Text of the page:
Tagged: traffic lights

Reverse Engineering Traffic Lights with an RTL-SDR Part 2

Back in September 2015 we made a post about how Bastian Bloessl was able to use his RTL-SDR dongle to reverse engineer and decode the signals coming from portable wirelessly synchronized traffic lights which are commonly set up around road construction zones.

Recently Bastian noticed that a new set of wireless traffic lights had been set up at his University, so he got to work on trying to reverse engineer those. He found that these new lights use the same frequency band, but work using a different modulation and frame format scheme.

The reverse engineered wireless traffic lights.
The reverse engineered wireless traffic lights.

To reverse engineer these new lights he made a recording of the signals in GQRX and then opened them up in Inspectrum, which is a very nice tool for helping to reverse engineer digital signals. Thanks to Inspectrum he was easily able to extract the preamble and decode the data in GNU Radio.

Bastian has also uploaded a video that shows him reverse engineering the binary frame format in the Vim text editor which may be useful for those wishing to understand how it’s done.

Reversing Frame Format with Vim

Once the frame format was reverse engineered, he was able to use the program he created last year which allows him to view the status of the lights remotely in real time.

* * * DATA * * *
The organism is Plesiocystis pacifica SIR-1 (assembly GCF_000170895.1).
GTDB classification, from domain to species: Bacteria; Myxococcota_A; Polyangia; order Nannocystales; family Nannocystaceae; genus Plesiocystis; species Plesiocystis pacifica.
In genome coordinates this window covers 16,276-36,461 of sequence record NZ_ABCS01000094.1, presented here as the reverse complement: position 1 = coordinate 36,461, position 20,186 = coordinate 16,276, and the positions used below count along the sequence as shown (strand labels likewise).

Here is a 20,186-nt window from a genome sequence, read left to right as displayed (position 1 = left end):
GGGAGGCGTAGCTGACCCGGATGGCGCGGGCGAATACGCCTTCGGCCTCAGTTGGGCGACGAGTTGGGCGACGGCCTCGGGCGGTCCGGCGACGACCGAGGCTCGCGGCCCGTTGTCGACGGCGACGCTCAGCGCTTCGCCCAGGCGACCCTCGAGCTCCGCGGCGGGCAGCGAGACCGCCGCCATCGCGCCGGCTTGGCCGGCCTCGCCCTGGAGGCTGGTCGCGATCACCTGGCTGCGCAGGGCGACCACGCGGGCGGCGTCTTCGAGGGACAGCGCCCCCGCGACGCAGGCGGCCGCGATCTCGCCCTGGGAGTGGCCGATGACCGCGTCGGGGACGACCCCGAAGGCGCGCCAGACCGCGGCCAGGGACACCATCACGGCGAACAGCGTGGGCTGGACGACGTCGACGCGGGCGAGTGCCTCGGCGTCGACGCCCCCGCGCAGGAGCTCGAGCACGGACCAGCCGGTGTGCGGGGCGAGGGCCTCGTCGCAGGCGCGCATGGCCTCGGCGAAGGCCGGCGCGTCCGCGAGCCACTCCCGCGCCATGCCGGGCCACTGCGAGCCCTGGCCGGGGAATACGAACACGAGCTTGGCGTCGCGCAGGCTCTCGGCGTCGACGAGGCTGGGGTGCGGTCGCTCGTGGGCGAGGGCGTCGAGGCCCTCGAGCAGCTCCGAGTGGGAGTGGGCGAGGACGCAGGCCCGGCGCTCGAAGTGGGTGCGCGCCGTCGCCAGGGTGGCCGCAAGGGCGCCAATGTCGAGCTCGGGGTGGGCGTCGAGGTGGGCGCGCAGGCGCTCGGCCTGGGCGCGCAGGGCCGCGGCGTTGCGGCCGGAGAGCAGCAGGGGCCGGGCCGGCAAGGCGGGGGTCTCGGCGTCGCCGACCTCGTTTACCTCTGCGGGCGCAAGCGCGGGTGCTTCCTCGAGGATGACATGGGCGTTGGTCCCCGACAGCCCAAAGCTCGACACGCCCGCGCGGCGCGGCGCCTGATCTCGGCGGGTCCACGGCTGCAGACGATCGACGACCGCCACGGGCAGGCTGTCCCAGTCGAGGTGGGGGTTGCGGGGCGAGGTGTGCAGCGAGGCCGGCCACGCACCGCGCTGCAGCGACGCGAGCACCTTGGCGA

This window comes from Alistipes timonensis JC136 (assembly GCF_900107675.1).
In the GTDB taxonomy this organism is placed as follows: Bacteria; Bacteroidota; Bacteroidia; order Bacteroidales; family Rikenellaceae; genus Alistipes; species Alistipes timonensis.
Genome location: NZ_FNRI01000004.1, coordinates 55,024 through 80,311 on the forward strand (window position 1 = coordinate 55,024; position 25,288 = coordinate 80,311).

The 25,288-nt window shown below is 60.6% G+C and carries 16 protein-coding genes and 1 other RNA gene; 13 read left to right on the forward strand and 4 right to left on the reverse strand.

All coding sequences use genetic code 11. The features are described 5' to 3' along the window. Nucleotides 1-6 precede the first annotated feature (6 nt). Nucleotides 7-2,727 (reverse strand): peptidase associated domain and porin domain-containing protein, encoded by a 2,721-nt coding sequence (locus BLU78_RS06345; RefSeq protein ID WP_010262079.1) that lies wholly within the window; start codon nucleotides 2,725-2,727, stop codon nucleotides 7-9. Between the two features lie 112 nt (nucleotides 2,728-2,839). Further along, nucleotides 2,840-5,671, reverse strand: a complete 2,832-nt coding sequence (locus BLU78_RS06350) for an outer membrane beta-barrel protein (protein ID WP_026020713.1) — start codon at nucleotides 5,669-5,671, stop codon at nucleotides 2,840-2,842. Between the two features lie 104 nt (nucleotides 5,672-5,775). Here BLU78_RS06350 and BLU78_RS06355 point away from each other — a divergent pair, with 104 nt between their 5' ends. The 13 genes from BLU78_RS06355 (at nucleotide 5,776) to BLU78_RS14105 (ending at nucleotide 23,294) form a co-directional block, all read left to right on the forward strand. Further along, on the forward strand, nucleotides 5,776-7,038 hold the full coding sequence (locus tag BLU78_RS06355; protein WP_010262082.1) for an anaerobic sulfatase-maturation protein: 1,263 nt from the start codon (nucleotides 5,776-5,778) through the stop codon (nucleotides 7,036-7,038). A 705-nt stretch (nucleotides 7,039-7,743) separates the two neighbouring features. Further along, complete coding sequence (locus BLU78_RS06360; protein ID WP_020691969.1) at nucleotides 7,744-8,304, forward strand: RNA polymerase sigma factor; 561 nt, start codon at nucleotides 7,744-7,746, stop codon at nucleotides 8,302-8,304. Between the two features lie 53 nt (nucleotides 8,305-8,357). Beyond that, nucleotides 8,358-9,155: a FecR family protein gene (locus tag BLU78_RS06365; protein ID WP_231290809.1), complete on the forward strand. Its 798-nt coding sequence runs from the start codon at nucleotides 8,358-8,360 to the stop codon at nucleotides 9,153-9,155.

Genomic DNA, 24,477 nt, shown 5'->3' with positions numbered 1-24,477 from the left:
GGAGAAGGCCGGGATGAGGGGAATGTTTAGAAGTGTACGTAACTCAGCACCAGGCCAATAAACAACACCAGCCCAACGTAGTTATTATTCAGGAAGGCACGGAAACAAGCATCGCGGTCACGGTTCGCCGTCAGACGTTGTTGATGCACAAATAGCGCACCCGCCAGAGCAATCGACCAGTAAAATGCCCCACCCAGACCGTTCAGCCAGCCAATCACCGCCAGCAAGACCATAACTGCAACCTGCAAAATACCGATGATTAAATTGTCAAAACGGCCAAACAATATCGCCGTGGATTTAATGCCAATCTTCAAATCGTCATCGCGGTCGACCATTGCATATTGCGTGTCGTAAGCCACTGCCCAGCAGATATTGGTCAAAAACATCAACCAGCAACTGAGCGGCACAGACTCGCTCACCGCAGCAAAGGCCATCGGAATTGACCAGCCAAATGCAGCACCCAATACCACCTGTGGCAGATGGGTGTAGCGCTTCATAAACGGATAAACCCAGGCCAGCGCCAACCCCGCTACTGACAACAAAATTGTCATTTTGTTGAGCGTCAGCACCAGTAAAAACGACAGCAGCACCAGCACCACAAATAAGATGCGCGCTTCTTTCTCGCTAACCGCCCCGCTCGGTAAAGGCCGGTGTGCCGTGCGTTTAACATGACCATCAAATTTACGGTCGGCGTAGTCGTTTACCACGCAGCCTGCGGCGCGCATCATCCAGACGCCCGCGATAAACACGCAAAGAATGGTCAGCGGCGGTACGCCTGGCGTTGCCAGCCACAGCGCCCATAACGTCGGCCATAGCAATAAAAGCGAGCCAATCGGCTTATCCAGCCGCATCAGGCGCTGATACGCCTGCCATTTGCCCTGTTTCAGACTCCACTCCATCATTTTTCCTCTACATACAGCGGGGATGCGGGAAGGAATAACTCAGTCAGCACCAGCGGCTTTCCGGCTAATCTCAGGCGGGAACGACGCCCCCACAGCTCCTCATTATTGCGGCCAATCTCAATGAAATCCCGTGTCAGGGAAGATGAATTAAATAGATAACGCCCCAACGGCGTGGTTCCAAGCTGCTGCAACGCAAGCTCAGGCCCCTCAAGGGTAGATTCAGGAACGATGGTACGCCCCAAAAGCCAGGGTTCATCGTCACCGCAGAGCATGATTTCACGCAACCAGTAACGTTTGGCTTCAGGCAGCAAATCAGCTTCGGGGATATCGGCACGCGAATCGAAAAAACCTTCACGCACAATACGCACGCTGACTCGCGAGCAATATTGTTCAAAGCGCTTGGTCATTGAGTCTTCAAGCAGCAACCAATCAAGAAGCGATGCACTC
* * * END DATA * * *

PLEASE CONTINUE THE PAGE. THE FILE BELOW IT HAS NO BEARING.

Reverse Engineering Wireless Mobile Traffic Lights with an RTL-SDR

When roadworks suddenly appeared on Bastian Bloessl’s girlfriends street the workers put up a set of automated wireless traffic lights to control the flow of traffic during the works. Seeing these lights, Bastian quickly grabbed his RTL-SDR dongle and got to work on reverse engineering the status telemetry signals transmitted by these lights.

Wireless traffic lights reverse engineered with an RTL-SDR
Wireless traffic lights reverse engineered with an RTL-SDR

Bastian discovered two signals at around 170 MHz which corresponded to two pairs of lights. By analyzing the signal in Baudline and Audacity he discovered that the signal was AFSK1200 modulated between 1200Hz and 2400Hz. He then created a simple GNU Radio program which was able to output the frame bit data. After some analysis he was able to make sense of the structure and create a simple web interface that visualized the data as virtual traffic lights on his PC. The YouTube video below shows the signal and his RTL-SDR decoding software in action.

It seems that the telemetry is unencrypted, however we would assume that the control signals are encrypted.

Traffic Lights + GNU Radio + RTL SDR